Apple (NASDAQ:AAPL) released its new iPhone SE a few days ago to fill a gap in its line and offer a powerful smartphone to budget-conscious consumers apparently salivating for the opportunity to buy an iPhone. The world pretty much yawned.
Four days after the iPhone SE launch, Fiksu.com reports that a staggering 0.1% of iPhone users now use an iPhone SE. The total installed base of iPhone is reportedly somewhere around 427 to 550 million (I am inclined to believe the lower number, but its accuracy is incidental). Zero-point-one percent of even 550 million is somewhere around half a million units of the new iPhone SE. That uptake is about one-third of the dismal reception of the iPhone 5C.
The underwhelming sales seem to have seen little benefit from heavy promotion. For example, Wal-Mart (NYSE:WMT) is offering the iPhone SE for $299. There are no reports of lineups around the block at Wal-Mart stores or of hordes of shoppers trampling each other to get one.
There may have been longer line-ups for the new Tesla (NASDAQ:TSLA) Model 3 than for the iPhone SE.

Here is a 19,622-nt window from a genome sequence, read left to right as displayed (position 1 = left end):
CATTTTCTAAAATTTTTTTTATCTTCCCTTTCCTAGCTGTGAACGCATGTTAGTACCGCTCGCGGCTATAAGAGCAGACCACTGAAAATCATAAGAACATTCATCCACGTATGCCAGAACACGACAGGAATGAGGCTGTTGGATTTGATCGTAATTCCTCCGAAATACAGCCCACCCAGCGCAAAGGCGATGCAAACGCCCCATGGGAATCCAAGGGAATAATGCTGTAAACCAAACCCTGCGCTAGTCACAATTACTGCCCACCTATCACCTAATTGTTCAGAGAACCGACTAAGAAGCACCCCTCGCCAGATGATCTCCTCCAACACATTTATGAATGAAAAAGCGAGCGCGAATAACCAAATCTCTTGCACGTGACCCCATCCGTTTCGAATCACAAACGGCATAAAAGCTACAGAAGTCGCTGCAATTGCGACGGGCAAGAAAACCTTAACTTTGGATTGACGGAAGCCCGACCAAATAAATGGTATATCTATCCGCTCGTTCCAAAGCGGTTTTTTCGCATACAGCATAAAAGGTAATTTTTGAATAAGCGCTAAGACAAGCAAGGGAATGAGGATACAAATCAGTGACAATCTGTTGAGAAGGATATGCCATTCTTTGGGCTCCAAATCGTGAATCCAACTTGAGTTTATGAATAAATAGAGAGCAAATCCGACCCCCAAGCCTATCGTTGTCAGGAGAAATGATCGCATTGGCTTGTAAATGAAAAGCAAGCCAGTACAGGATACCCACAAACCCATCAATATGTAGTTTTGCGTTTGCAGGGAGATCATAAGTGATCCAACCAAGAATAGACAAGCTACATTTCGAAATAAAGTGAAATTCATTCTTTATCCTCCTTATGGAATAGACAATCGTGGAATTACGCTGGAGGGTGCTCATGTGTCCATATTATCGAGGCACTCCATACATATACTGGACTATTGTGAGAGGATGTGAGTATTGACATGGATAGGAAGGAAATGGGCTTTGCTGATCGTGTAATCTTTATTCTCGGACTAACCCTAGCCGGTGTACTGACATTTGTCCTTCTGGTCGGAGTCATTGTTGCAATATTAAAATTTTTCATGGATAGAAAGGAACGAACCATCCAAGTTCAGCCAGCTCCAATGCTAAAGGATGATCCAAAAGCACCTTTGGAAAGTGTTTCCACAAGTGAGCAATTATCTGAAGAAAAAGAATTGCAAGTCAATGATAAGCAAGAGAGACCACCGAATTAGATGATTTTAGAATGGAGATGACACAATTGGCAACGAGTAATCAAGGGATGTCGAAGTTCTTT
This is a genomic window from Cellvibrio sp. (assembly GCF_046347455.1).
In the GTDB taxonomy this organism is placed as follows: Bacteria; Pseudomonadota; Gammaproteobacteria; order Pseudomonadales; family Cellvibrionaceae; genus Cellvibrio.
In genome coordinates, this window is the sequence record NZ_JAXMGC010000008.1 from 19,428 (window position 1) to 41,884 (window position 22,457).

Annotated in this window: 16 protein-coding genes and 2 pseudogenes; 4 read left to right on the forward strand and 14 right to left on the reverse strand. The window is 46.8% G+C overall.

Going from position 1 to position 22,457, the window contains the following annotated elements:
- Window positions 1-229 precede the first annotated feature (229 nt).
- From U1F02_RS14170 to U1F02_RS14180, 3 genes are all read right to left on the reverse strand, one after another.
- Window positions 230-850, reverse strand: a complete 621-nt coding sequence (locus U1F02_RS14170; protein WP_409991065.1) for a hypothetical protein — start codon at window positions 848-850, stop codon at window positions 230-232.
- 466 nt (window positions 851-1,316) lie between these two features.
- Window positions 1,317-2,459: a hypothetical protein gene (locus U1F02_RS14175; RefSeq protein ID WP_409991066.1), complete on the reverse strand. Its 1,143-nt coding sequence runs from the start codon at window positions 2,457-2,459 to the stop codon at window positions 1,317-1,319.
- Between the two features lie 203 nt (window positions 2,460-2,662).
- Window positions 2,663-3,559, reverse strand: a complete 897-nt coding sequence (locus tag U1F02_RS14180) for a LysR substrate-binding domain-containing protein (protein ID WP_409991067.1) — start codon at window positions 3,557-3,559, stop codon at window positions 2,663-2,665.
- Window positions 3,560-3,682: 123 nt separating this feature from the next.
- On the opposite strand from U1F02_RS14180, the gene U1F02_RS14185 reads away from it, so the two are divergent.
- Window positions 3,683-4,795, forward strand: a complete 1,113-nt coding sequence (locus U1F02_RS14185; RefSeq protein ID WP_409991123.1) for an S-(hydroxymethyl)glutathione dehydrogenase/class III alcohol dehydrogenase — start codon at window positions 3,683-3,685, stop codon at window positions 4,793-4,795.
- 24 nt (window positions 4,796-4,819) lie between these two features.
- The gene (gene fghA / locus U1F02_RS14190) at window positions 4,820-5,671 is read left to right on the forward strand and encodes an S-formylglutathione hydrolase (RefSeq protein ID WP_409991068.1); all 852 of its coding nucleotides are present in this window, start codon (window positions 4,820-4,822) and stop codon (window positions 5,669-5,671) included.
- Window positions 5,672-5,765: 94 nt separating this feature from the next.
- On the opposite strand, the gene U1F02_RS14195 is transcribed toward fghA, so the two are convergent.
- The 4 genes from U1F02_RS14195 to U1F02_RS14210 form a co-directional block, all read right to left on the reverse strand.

The Fiksu data were bolstered by a similar report from Localytics, which saw lackluster iPhone SE sales over the launch weekend.
Source : Mac Rumors
Noted analyst Ming-Chi Kuo of KGI Securities now sees 2016 iPhone sales below 200 million units, well below the 217.5 million figure I projected not that long ago in another SA article, in which I saw 2016 earnings of about $8.00 a share. Brean Capital is a bit more bullish than Ming-Chi Kuo calling for iPhone sales of 216 million, about the same as my earlier projection.
Apple investors better hope Brean is a better forecaster. Take out another 17.5 million iPhones and you would see $12 billion less in sales and something like $0.33 less in earnings per share. The good news is that few of the iPhones would seem to be the newer lower-priced ones given their poor reception.
Apple is no longer a growth story, and in my view will soon cease to be a profit story. Lower iPhone sales mean lower sales and profits, weaker cash flows, fewer buybacks and ultimately a lower share price. The weak reception of the iPhone SE should be no surprise - consumers can buy a used iPhone 6 for less and sacrifice nothing in doing so.
I am short the stock through put options at a $111 strike.
Disclosure: I am/we are short AAPL.
I wrote this article myself, and it expresses my own opinions. I am not receiving compensation for it (other than from Seeking Alpha). I have no business relationship with any company whose stock is mentioned in this article.